Welfare Rules Databook: State TANF Policies as of July 2012 (Data/Welfare Rules Databook)
|Posted to Web: January 14, 2014||Publication Date: December 06, 2013|
The Welfare Rules Databook provides tables containing key Temporary Assistance for Needy Families (TANF) policies for each state as of July 2012, as well as longitudinal tables describing selected state policies from 1996 through 2012. The tables are based on the information in the Welfare Rules Database (WRD), a publicly available, online database tracking state cash assistance policies over time and across the 50 states and the District of Columbia. The Databook summarizes a subset of the information in the WRD. Users interested in a greater level of detail are encouraged to use the full database, available at http://anfdata.urban.org/wrd.
Evaluation of the $150 Child Support Pass-Through and Disregard Policy in the District of Columbia (Research Report)
|Posted to Web: December 13, 2013||Publication Date: November 01, 2013|
In April 2006, the District of Columbia implemented a child support pass-through and disregard policy for families in the Temporary Assistance for Needy Families (TANF) caseload, passing through the first $150 per month of child support paid to these families and disregarding this amount when determining their TANF benefits. This study provides a process evaluation of the policy implementation and uses a difference-in-difference framework to assess policy impacts. Our results suggest that noncustodial parents with a current support order for children on TANF paid 5.6 percent more child support as a result of the pass-through policy.
Unemployment from a Child's Perspective (Research Report)
|Posted to Web: March 29, 2013||Publication Date: November 29, 2010|
This issue brief examines unemployment from a child's perspective, reporting that 6.2 million children lived in families with unemployed parents in 2012. Many of these children live with parents who have been out of work six month or longer. Unemployment insurance covers only 36 percent of children with unemployed parents; unemployed parents are more likely to receive SNAP benefits than UI benefits. The brief provides estimates of children affected by unemployment by state and metropolitan area, considers the effects of parental job loss on child development, and reviews policies affecting the safety net for children of the unemployed.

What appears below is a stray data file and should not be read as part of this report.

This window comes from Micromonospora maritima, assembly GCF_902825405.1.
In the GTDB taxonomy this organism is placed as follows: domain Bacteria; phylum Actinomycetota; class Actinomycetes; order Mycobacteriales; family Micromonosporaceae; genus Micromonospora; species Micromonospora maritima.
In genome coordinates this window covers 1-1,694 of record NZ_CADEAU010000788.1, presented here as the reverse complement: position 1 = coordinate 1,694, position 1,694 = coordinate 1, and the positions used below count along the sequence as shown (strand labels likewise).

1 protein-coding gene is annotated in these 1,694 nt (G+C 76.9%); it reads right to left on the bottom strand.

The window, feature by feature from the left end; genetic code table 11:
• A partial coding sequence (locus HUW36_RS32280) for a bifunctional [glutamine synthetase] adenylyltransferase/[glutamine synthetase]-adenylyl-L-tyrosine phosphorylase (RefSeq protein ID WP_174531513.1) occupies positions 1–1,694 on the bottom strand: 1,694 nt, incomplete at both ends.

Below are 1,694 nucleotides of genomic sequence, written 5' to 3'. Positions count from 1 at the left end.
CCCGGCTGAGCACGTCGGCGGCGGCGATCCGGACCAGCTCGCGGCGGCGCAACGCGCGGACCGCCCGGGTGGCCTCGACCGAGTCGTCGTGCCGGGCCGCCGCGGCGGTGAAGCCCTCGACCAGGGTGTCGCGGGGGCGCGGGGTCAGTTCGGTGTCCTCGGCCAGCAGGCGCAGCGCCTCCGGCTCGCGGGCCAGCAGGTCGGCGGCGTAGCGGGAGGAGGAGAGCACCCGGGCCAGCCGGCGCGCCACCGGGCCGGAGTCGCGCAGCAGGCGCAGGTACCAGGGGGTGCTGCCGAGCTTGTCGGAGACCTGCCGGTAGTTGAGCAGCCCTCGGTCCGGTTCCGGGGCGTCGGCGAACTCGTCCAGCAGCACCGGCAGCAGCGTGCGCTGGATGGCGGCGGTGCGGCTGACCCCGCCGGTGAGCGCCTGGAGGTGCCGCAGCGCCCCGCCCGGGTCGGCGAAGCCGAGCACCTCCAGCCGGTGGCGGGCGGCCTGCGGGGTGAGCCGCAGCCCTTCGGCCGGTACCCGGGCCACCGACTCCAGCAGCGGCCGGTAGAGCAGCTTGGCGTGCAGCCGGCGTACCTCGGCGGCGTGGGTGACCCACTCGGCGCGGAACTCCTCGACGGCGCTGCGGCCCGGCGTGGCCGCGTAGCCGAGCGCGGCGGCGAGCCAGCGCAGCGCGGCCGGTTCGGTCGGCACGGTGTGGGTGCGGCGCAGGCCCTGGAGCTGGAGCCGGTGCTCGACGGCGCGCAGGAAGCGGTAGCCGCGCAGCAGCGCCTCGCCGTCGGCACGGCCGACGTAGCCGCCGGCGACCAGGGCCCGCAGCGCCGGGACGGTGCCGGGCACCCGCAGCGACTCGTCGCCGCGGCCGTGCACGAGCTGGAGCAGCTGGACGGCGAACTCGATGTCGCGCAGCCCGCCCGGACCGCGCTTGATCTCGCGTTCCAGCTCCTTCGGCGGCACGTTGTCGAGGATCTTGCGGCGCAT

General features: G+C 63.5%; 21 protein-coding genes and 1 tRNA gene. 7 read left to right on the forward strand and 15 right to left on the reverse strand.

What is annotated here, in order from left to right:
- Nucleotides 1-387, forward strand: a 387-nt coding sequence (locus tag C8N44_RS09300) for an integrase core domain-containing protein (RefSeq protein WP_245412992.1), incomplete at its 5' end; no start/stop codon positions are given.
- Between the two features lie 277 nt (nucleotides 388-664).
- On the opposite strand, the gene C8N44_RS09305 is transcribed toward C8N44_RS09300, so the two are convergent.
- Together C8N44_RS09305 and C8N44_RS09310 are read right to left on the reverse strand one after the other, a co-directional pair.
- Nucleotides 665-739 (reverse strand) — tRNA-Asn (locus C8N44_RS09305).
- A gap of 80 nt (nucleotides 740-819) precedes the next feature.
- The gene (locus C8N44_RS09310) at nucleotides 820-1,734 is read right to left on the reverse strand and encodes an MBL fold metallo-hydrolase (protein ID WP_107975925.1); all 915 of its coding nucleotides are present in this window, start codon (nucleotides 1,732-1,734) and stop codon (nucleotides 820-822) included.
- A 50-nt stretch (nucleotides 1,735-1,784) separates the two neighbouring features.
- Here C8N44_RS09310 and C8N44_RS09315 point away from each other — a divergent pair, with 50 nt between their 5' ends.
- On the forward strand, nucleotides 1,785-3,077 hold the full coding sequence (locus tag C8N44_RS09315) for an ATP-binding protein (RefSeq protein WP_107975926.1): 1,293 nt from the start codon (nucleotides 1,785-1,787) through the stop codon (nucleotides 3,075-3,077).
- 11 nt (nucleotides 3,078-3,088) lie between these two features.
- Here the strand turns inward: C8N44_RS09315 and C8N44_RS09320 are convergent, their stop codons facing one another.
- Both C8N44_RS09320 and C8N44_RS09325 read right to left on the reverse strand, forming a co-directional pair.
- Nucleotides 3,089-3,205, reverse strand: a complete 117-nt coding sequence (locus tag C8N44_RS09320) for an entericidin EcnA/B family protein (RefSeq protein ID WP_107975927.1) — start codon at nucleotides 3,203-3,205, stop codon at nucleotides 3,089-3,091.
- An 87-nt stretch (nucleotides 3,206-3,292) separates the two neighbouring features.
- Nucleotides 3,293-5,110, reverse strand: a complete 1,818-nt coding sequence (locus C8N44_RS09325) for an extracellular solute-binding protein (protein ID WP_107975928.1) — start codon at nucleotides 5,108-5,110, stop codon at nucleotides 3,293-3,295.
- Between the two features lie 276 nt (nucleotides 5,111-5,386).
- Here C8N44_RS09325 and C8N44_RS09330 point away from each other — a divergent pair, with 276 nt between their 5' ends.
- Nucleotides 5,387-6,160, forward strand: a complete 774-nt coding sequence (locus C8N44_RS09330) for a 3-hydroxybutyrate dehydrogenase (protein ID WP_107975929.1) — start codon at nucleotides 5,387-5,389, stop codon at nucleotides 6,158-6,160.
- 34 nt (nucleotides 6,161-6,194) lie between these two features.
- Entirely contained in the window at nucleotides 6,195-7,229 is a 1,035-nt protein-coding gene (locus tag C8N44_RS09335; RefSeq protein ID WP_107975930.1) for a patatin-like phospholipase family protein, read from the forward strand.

Introduction to the Health Profession Opportunity Grants (HPOG) Program and First Year Implementation and Outcomes (Research Report)
|Posted to Web: March 25, 2013||Publication Date: March 25, 2013|
The Affordable Care Act established the Health Profession Opportunity Grants (HPOG) Program to provide training programs in high-demand health care professions to Temporary Assistance for Needy Families (TANF) recipients and other low-income individuals. In 2010, the Department of Health and Human Services provided five-year grants to 32 grantees in 23 states. In its first year of funding, HPOG grantees launched their programs and enrolled and trained substantial numbers of participants. This brief describes the program and the progress made by grantees in the first year of funding. It also describes efforts to evaluate the success of HPOG.
|Posted to Web: February 26, 2013||Publication Date: February 26, 2013|